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Digital Subscriptions > Terrorizer Magazine > Terrorizer 270 > THE GREAT AND (NOT SO) SECRET SHOW

THE GREAT AND (NOT SO) SECRET SHOW

Already firm favourites in these pages thanks to their previous releases, PURSON’s new album ‘Desire’s Magic Theatre’ is a stunning display of pure, unadulterated retro rock with huge twists and turns. ROSALIE CUNNINGHAM tells TERRORIZER why the planets have finally aligned for the London troupe
Pics: Tina K

PURSON

“No, I can’t imagine my life without Purson. I know this is what I want to do, now.” As Rosalie Cunningham sits at the back of a pub, saying these words with a relaxed, satisfied smile on her lips, rock music collectively breathes a sigh of relief. Purson, you see, are an essential band for its future. The importance of having a British band, led by a wildly talented, creative, strong woman, a songwriter whose influences are firmly rooted in the past, yet with a vision firmly set on the present and future, is quite frankly immeasurable. Every tired, rehashed, purple-clad, Orange amplifier-using, clichéd “’70s” or “retro” band should split up (please, please do) in utter shame at the mere listen of any Purson song – this is how you do it, this is how you let the golden ages of rock music guide you, but not consume you, this is how you combine the best of the past with the excitement of the now and the new. Even when they are flirting with the clichés themselves, a guitar lick here or a familiar turn of phrase there that reminds you of something, they do it with a wink and a grin – it’s not earning cool points, it’s a nudge at a fellow fan, it’s a see-what-I-did-there in-joke, or even a happy accident, which incidentally is as Rosalie also describes the title of the new album ‘Desire’s Magic Theatre’, whose initials happen to spell out DMT. So yes, rock music as a whole is, and should, be, relieved right now, because none of this can be taken for granted. In fact, only a couple of years ago, Rosalie herself was expressing doubts in several interviews whether the band’s fantastic debut album, ‘The Circle And The Blue Door’, would ever have a successor.

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About Terrorizer Magazine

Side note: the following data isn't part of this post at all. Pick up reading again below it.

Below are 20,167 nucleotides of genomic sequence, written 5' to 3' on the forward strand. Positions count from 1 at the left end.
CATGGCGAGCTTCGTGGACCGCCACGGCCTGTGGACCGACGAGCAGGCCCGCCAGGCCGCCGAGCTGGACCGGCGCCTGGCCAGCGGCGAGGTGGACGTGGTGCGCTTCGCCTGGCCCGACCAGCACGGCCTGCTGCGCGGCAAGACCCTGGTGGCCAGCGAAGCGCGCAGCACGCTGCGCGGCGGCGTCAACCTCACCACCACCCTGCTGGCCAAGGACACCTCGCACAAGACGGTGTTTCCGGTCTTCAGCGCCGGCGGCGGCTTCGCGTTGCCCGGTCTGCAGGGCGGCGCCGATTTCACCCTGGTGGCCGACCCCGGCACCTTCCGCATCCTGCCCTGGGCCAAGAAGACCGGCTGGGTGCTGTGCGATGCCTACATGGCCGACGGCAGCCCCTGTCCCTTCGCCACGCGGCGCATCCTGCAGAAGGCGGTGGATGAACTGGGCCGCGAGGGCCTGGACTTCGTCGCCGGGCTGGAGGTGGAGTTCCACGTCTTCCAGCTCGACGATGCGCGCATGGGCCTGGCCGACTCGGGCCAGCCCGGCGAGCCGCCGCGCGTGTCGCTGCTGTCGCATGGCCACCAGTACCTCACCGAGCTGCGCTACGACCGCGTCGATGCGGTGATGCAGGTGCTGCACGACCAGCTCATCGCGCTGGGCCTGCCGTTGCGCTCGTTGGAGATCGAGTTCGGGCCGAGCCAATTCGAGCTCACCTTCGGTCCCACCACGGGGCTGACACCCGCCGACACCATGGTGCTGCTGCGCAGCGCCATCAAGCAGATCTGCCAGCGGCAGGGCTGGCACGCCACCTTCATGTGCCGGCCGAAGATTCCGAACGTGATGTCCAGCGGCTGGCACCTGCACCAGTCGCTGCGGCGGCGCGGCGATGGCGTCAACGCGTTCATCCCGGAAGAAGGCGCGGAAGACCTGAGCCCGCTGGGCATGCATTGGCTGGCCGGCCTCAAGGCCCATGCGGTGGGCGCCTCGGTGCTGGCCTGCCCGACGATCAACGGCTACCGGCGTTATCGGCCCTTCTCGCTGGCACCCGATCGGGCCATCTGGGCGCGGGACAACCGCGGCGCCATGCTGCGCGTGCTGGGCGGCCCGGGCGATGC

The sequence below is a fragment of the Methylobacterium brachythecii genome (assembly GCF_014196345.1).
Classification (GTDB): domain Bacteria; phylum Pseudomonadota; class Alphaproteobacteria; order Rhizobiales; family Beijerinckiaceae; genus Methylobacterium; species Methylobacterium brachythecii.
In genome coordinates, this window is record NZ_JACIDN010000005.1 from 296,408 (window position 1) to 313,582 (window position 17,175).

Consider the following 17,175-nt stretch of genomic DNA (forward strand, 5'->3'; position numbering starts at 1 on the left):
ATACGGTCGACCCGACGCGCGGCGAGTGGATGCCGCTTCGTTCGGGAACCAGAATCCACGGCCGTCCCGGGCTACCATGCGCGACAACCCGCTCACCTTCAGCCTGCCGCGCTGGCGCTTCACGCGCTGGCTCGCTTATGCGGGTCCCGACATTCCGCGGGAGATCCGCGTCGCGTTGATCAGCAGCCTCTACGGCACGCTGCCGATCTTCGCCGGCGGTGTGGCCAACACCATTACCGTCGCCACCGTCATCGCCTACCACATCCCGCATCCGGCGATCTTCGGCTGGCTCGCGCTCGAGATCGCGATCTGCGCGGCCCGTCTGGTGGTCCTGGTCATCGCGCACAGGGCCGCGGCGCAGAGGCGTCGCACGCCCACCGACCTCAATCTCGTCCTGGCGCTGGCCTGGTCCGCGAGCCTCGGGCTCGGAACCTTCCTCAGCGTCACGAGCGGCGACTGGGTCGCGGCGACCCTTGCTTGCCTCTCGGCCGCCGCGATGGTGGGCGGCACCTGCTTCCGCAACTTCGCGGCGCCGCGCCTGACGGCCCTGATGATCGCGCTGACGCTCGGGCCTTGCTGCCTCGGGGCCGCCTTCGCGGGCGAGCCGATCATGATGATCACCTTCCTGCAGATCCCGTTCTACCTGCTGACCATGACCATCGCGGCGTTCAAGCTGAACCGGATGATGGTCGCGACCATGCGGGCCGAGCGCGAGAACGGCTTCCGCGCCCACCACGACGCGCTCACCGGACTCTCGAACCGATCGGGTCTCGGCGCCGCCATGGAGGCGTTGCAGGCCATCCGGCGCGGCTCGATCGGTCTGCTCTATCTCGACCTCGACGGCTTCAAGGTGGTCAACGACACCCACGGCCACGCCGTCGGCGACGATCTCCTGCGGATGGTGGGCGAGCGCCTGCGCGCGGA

It’s always an interesting proposition to see how a band progresses from working with true, cult indie labels to working with multi-national major labels. How money can transform a pure idea into (potentially) a much bigger entity and consumerbased product; can an idea, a sound, an image transcend into the broader palette without being spoiled from its original form? Or does it really matter at all what label a band is on these days? Do you, the reader and listener, truly care if an artist releases music on an indie or via the corporate bigwig? It is all business, no matter who is controlling the purse strings. Why am I pondering this right now? I guess it’s because our cover stars this month are the mighty Purson. No stranger to these pages, it’s wonderful to see Purson really coming of age on their new album, the major label released ‘Desire’s Magic Theatre’. It’s a great follow-up to their previous, indie released debut and really captures a band who mean business (again). Nothing has changed in that sense regardless of the label behind the band, and frankly, they were always going to end up on a Terrorizer cover because their music rocks and they thoroughly deserve the accolade. We hope you enjoy their latest story as much as we have enjoyed producing it. As always, the rest of this issue has been a joy to create and features some of the best bands in the extreme and underground metal scenes. Never enough pages as I’d like to write about every band myself and the team love, but it’s entirely flash-in-the-pan/fad-free and that’s the main thing, right?! See you next month! Darren Sadler, Editor
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